I’ve just received Replies that seek to justify the time spent by the fee earner who prepared the Bill of Costs on the basis that they are a “Fellow of the Association of Costs Lawyers”. Since when did we start having those?
27 May, 2014 at 5:32 am
The Association of Costs Lawyers’ submissions to the Civil Justice Council on the impact of the Jackson reforms included:
“One court is dealing with case management on one day and then costs budgeting on a second day. This seems to be appreciated as it enables budgets to be adjusted to meet the case management decisions.”
It may be appreciated but it completely undermines the costs budgeting process. Case management and costs management are meant to go hand-in-hand. If the budgets appear disproportionate, the court adapts the case management decisions to reduce the work required and reduces the parties’ budgets accordingly. It should be clear from a properly drafted budget what impact reducing, for example, the number of expert witnesses will have. Or, at the very least, this information should be available at the case management/costs management hearing so the judge can make informed decisions. How can a judge make proportionate case management decisions if he does not know what size budgets these will produce?
Judges who are ordering split hearings are flying in the face of the judicial training on this.
20 May, 2014 at 6:13 am
Lord Justice Jackson handed down yesterday an important decision on applications to extend time for serving points of dispute in Hallam Estates Ltd & Anor v Baker  EWCA Civ 661. Master Gordon-Saker’s earlier sensible decision was reinstated.
The judgment contains a helpful “executive summary” (more of these please in judgments):
“In detailed assessment proceedings the paying parties applied for a reasonable extension of time in which to serve their points of dispute. That extension of time would not imperil any hearing dates or otherwise disrupt the proceedings. The costs judge granted that extension of time and subsequently rejected an application to set it aside.
The receiving party appealed to the High Court against the latter decision. The judge allowed the appeal on the grounds that (i) there had been non-disclosure and (ii) the costs judge had impermissibly granted relief from sanctions. The allegations of non-disclosure are now withdrawn. Furthermore, the costs judge was not dealing with relief from sanctions. He was making a case management decision about extension of time. The judge ought not to have interfered with the costs judge's exercise of discretion.”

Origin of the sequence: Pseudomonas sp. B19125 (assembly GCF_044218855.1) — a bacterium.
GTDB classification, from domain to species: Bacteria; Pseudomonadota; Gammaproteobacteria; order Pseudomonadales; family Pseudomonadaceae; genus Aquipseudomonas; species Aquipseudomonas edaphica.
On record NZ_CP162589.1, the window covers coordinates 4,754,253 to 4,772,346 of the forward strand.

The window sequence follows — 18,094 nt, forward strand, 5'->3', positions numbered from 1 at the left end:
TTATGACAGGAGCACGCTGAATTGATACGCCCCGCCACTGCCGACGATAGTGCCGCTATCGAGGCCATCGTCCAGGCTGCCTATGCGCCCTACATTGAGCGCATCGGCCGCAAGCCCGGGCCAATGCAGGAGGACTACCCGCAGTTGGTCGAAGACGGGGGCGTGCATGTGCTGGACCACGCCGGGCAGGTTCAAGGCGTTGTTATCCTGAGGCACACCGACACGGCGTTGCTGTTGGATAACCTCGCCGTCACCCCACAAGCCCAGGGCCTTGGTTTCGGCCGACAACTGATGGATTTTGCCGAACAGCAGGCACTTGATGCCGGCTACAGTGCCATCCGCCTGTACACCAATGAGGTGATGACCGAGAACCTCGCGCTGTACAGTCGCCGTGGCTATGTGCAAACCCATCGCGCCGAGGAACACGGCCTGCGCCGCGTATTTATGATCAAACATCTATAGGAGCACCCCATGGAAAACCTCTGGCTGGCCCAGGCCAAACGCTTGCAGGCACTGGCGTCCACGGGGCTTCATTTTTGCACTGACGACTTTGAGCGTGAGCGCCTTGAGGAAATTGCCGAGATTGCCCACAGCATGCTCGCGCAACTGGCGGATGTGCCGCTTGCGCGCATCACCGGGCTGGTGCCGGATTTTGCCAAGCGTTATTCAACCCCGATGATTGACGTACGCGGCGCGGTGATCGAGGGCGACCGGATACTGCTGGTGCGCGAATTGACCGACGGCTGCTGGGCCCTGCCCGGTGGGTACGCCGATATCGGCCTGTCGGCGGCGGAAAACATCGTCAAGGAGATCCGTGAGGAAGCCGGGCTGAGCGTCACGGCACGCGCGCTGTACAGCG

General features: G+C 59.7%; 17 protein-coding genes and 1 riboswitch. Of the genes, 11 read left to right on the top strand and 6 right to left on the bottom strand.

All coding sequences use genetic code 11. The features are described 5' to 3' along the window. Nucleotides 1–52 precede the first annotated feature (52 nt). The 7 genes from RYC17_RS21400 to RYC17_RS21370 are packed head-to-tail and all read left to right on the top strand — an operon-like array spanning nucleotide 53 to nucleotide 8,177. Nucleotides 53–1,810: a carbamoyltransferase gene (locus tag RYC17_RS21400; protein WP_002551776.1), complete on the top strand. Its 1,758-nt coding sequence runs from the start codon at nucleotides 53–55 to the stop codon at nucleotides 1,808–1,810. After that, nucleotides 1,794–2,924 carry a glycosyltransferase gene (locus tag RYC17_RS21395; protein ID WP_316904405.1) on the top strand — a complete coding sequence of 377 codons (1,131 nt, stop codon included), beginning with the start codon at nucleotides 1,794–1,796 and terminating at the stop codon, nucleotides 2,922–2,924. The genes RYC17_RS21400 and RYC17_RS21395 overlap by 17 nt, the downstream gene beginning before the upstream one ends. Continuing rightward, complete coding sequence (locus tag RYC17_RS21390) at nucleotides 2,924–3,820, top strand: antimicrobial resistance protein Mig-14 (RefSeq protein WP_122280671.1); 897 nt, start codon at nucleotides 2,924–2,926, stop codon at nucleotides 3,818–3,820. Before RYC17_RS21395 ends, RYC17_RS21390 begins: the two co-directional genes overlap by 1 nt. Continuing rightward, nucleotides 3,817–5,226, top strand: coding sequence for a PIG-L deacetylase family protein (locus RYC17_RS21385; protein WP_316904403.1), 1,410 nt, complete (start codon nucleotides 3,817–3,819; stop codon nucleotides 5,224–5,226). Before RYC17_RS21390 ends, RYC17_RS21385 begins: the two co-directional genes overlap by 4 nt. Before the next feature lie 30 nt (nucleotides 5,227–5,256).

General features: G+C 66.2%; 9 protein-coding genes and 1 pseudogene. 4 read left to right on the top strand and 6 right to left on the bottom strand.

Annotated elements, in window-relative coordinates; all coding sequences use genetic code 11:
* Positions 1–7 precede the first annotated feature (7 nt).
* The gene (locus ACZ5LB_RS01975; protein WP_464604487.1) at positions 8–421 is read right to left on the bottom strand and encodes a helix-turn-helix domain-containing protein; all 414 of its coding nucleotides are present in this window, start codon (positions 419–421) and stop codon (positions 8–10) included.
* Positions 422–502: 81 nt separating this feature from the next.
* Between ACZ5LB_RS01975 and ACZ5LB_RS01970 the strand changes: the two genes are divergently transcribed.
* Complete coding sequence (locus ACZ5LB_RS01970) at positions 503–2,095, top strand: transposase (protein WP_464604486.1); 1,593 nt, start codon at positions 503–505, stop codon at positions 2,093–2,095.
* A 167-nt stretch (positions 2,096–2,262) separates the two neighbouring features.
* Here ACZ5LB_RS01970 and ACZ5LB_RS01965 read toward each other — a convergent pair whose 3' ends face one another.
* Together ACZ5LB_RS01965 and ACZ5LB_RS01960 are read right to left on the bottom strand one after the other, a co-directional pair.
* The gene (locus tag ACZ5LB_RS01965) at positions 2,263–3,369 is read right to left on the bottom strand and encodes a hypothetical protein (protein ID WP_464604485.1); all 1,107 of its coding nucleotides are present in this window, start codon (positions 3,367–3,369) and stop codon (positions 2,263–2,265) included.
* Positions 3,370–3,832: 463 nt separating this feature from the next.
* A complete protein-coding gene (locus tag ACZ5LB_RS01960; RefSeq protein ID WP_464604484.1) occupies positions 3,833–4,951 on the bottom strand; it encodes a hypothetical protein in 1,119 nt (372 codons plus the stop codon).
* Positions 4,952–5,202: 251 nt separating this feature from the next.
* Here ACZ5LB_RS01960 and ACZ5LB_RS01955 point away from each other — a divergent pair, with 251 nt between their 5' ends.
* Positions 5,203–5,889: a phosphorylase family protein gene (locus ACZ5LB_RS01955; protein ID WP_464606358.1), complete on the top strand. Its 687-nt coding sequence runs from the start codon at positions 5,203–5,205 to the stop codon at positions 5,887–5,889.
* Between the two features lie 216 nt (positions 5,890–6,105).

The decision does highlight one current problem area that parties apparently cannot agree such extensions without the court’s approval being sought:
“Pursuant to rule 3.8 (3) the court's approval would have been required for any such agreement, but that would have been a formality. By way of digression I comment that rule 3.8 will shortly be amended so that in the ordinary way parties can, without reference to the court, agree extensions of time up to 28 days, provided that this does not put at risk any hearing date.”
Crucially, for applications for extensions made before expiry of the deadline:
“An application for an extension of the time allowed to take any particular step in litigation is not an application for relief from sanctions, provided that the applicant files his application notice before expiry of the permitted time period. This is the case even if the court deals with that application after the expiry of the relevant period. … It therefore follows that on 16th May 2013 the costs judge was dealing with an in-time application. This was a straightforward application to extend time under rule 3.1(2)(a). The principles concerning relief from sanctions which the Court of Appeal enunciated in Mitchell v News Group Newspapers Ltd  EWCA Civ 1537;  1 WLR 795 are not applicable.”
A word of warning in respect of parties unreasonably refusing to agree to extensions of time:
“Nevertheless it was no part of my recommendations that parties should refrain from agreeing reasonable extensions of time, which neither imperil hearing dates nor otherwise disrupt the proceedings. The contrary is the case…”
16 May, 2014 at 5:41 am
District Judge Marshall Phillips commenting at the Association of Costs Lawyers’ Annual Conference on the £1,500 cap for provisional assessment, stated that he would normally allow less for a £15,000 bill than a £70,000 bill.
This is sensible as the £1,500 is a maximum, not a minimum or fixed, amount.
14 May, 2014 at 5:44 am
Views from the panel discussion at the Association of Costs Lawyers’ Annual Conference:
Master Campbell – late service of Replies, if they are helpful to the Court, may be allowed in.
Master Gordon-Saker – Replies are “rarely helpful”.
Regional Costs Judge Besford – Replies served late in provisional assessment cases might not be considered by the Court.
Master Hurst – Replies served late could be in difficulties without an application for permission.